I was dreading the hosepipe ban which hit a couple of weeks before the opening, but thankfully just as it was introduced, we had quite a lot of heavy rain. This came just in the nick of time and everything freshened up really nicely and started growing again. Two weeks on the garden is back to its usual lush self…

 I am always humbled by how many people have already visited and come back. Thank you!


Changes in 2022

I am always changing things and editing what is there as there are always tweaks to be made. The biggest challenges were digging out three massive clumps of bamboo that were taking over…I took it all out to the left of the pond, up by the far corner of Ivanhoe Road and a clump near the house. They had all been in for 11 years and were beginning to go crazy, taking up a lot of space. I am glad I got a mattock for my birthday!

I also took out some big old shrubs in the front garden that had been there forever which has given an un expectedly huge bed and made our grand Victorian iron railings a lot more visible. The aims are to celebrate these more with lots of climbers including clematis and Eccremocarpus. The bed was meant to be a riot of Tithonia, Ricinus and hot salvias, but being in full sun and out of reach of the hose it was all rather crispy!

There has also been some big lots of pruning going on with the Olive tree being hard pruned back to the main stems, and our neighbour removing most of an old apple tree making the garden by the house much more open.

Finally, I have installed a new Balinese style bell Tower near the top Ganesh shrine, complete with cordyline leaf roof!

Some pictures of things at their best....

Thursday 4 August 2022

Our Camberwell garden open for charity: Sunday 4th September 2022 11-4:30

Our garden opening is coming up!


The NGS says

‘An exotic garden full of the exuberance of late summer inspired by travel in Southeast Asia.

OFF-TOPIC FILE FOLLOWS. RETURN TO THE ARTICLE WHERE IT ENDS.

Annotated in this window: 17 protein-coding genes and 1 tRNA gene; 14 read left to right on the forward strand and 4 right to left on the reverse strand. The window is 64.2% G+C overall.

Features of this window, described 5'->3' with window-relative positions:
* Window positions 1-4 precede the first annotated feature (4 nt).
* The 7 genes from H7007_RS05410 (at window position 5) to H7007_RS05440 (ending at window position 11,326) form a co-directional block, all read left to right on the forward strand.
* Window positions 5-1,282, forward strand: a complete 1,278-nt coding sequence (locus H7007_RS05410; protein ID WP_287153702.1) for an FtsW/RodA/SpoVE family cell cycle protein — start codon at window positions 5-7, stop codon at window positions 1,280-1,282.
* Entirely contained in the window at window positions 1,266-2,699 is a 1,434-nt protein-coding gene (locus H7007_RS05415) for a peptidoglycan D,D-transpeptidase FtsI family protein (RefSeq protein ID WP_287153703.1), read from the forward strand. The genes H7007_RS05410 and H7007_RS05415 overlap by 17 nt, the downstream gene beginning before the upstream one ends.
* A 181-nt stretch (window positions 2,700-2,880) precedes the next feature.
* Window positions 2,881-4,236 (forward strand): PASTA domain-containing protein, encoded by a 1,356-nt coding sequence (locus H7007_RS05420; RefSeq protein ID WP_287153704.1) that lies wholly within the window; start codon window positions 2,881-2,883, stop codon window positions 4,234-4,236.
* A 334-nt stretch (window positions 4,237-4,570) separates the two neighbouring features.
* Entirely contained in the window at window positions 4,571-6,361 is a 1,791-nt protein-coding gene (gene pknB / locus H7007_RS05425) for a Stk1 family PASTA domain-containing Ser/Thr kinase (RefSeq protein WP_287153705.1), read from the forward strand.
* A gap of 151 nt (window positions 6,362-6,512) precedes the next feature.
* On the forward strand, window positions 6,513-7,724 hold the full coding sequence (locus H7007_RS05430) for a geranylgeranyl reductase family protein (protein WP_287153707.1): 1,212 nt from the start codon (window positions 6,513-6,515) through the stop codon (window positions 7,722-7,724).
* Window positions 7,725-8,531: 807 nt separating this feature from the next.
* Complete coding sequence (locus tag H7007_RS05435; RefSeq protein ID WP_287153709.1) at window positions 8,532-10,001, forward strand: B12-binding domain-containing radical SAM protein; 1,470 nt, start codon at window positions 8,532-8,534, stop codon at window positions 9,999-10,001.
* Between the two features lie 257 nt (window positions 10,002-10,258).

A lush and naturalistic jungle of big leafed plants, bold colours and shapes including cannas, bananas, bamboos, dahlias, mature tetrapanax and towering paulownias.

Huge ‘hidden’ garden, created from being able to buy derelict land which had been the bottom half of two of the neighbour’s gardens in 2010 gives the garden an unexpected size. Three ponds (one for wildlife and two with fish), a productive area and contemporary sunken terrace full of pampered prized plants.

We deliver on the 'wow' factor with visitors being surprised by the scale of the garden and getting lost in the exotica. The garden changes and improves every year as the plants grow bigger and the feel gets 'junglier'.

Since first opening for the NGS in 2011 the garden has changed radically. At that time the top garden was still new and being cleared. Planting was mostly annuals and pumpkins! It took a year to clear the rubble, brambles and hops. We filled 5 skips with rubble and broke 20 spades and forks digging the land. Many visitors have kept coming back to see the transformation!

The lower lawn, lots of seating and hidden corners give space to sit and enjoy. Renowned for good teas and home-made cakes. Last admission at 4:30’

The garden is on a slight slope and so does include some steps. Some paths are uneven and made of wood chip, others gravel. Sadly we are not wheelchair accessible.

Press Coverage: Featured on BBC Gardeners' World, BBC Instant Gardener and in Garden News, The Independent and Simple Things magazine.

Full details here:

 No need to pre-book.

The nearest train stations are Peckham Rye or Denmark Hill, check routes before you travel as they always seem to do works that weekend! If you are driving there is lots of street parking on our road.  The full postcode is SE5 8LH, we are at the Chadwick Road end of Grove Park. Check your satnav/phone is directing you to Grove Park as sometimes it can take you to the back of the house.